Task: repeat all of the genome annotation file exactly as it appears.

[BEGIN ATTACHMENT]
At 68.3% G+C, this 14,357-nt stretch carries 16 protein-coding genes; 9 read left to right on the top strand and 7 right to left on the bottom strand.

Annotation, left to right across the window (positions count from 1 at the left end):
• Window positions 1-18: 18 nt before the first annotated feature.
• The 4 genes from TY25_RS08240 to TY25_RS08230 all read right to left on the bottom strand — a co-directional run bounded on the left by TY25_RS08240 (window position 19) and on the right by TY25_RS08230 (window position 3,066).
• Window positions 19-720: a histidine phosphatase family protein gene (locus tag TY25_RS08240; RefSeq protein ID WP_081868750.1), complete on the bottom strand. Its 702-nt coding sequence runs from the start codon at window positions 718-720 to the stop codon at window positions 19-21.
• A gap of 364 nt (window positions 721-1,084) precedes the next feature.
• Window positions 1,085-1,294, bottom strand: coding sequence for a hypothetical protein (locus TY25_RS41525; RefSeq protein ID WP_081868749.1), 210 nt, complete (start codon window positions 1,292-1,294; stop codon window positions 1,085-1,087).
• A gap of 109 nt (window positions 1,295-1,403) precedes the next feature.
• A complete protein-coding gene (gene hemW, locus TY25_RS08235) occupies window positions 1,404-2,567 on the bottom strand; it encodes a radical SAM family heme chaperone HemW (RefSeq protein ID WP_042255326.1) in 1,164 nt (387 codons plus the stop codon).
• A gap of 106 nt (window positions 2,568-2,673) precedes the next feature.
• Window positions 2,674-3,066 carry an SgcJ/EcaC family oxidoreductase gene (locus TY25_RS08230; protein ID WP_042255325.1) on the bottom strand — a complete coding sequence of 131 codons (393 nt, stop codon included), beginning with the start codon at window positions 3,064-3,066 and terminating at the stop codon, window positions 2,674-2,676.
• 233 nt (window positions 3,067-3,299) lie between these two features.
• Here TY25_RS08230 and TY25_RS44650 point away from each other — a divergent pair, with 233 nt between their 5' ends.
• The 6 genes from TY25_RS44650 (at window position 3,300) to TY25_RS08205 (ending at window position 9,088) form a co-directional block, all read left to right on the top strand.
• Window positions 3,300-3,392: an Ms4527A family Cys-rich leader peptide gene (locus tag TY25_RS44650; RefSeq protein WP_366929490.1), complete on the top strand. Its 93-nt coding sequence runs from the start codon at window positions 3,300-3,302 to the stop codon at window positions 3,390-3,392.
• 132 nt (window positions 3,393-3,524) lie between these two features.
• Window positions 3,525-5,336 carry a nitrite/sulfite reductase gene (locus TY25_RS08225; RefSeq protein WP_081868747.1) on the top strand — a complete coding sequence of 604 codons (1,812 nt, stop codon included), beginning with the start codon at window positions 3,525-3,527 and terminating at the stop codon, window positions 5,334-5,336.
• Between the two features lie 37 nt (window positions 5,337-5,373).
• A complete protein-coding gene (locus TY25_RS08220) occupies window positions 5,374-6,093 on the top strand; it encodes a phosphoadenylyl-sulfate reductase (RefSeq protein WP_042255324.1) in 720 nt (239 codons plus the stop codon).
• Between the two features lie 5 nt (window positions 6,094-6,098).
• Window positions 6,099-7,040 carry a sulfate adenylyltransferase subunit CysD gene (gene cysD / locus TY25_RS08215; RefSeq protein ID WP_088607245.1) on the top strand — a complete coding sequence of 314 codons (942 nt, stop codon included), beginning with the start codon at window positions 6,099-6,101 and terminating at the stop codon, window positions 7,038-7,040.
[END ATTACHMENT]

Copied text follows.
At 68.3% G+C, this 14,357-nt stretch carries 16 protein-coding genes; 9 read left to right on the top strand and 7 right to left on the bottom strand.

Annotation, left to right across the window (positions count from 1 at the left end):
• Window positions 1-18: 18 nt before the first annotated feature.
• The 4 genes from TY25_RS08240 to TY25_RS08230 all read right to left on the bottom strand — a co-directional run bounded on the left by TY25_RS08240 (window position 19) and on the right by TY25_RS08230 (window position 3,066).
• Window positions 19-720: a histidine phosphatase family protein gene (locus tag TY25_RS08240; RefSeq protein ID WP_081868750.1), complete on the bottom strand. Its 702-nt coding sequence runs from the start codon at window positions 718-720 to the stop codon at window positions 19-21.
• A gap of 364 nt (window positions 721-1,084) precedes the next feature.
• Window positions 1,085-1,294, bottom strand: coding sequence for a hypothetical protein (locus TY25_RS41525; RefSeq protein ID WP_081868749.1), 210 nt, complete (start codon window positions 1,292-1,294; stop codon window positions 1,085-1,087).
• A gap of 109 nt (window positions 1,295-1,403) precedes the next feature.
• A complete protein-coding gene (gene hemW, locus TY25_RS08235) occupies window positions 1,404-2,567 on the bottom strand; it encodes a radical SAM family heme chaperone HemW (RefSeq protein ID WP_042255326.1) in 1,164 nt (387 codons plus the stop codon).
• A gap of 106 nt (window positions 2,568-2,673) precedes the next feature.
• Window positions 2,674-3,066 carry an SgcJ/EcaC family oxidoreductase gene (locus TY25_RS08230; protein ID WP_042255325.1) on the bottom strand — a complete coding sequence of 131 codons (393 nt, stop codon included), beginning with the start codon at window positions 3,064-3,066 and terminating at the stop codon, window positions 2,674-2,676.
• 233 nt (window positions 3,067-3,299) lie between these two features.
• Here TY25_RS08230 and TY25_RS44650 point away from each other — a divergent pair, with 233 nt between their 5' ends.
• The 6 genes from TY25_RS44650 (at window position 3,300) to TY25_RS08205 (ending at window position 9,088) form a co-directional block, all read left to right on the top strand.
• Window positions 3,300-3,392: an Ms4527A family Cys-rich leader peptide gene (locus tag TY25_RS44650; RefSeq protein WP_366929490.1), complete on the top strand. Its 93-nt coding sequence runs from the start codon at window positions 3,300-3,302 to the stop codon at window positions 3,390-3,392.
• 132 nt (window positions 3,393-3,524) lie between these two features.
• Window positions 3,525-5,336 carry a nitrite/sulfite reductase gene (locus TY25_RS08225; RefSeq protein WP_081868747.1) on the top strand — a complete coding sequence of 604 codons (1,812 nt, stop codon included), beginning with the start codon at window positions 3,525-3,527 and terminating at the stop codon, window positions 5,334-5,336.
• Between the two features lie 37 nt (window positions 5,337-5,373).
• A complete protein-coding gene (locus TY25_RS08220) occupies window positions 5,374-6,093 on the top strand; it encodes a phosphoadenylyl-sulfate reductase (RefSeq protein WP_042255324.1) in 720 nt (239 codons plus the stop codon).
• Between the two features lie 5 nt (window positions 6,094-6,098).
• Window positions 6,099-7,040 carry a sulfate adenylyltransferase subunit CysD gene (gene cysD / locus TY25_RS08215; RefSeq protein ID WP_088607245.1) on the top strand — a complete coding sequence of 314 codons (942 nt, stop codon included), beginning with the start codon at window positions 6,099-6,101 and terminating at the stop codon, window positions 7,038-7,040.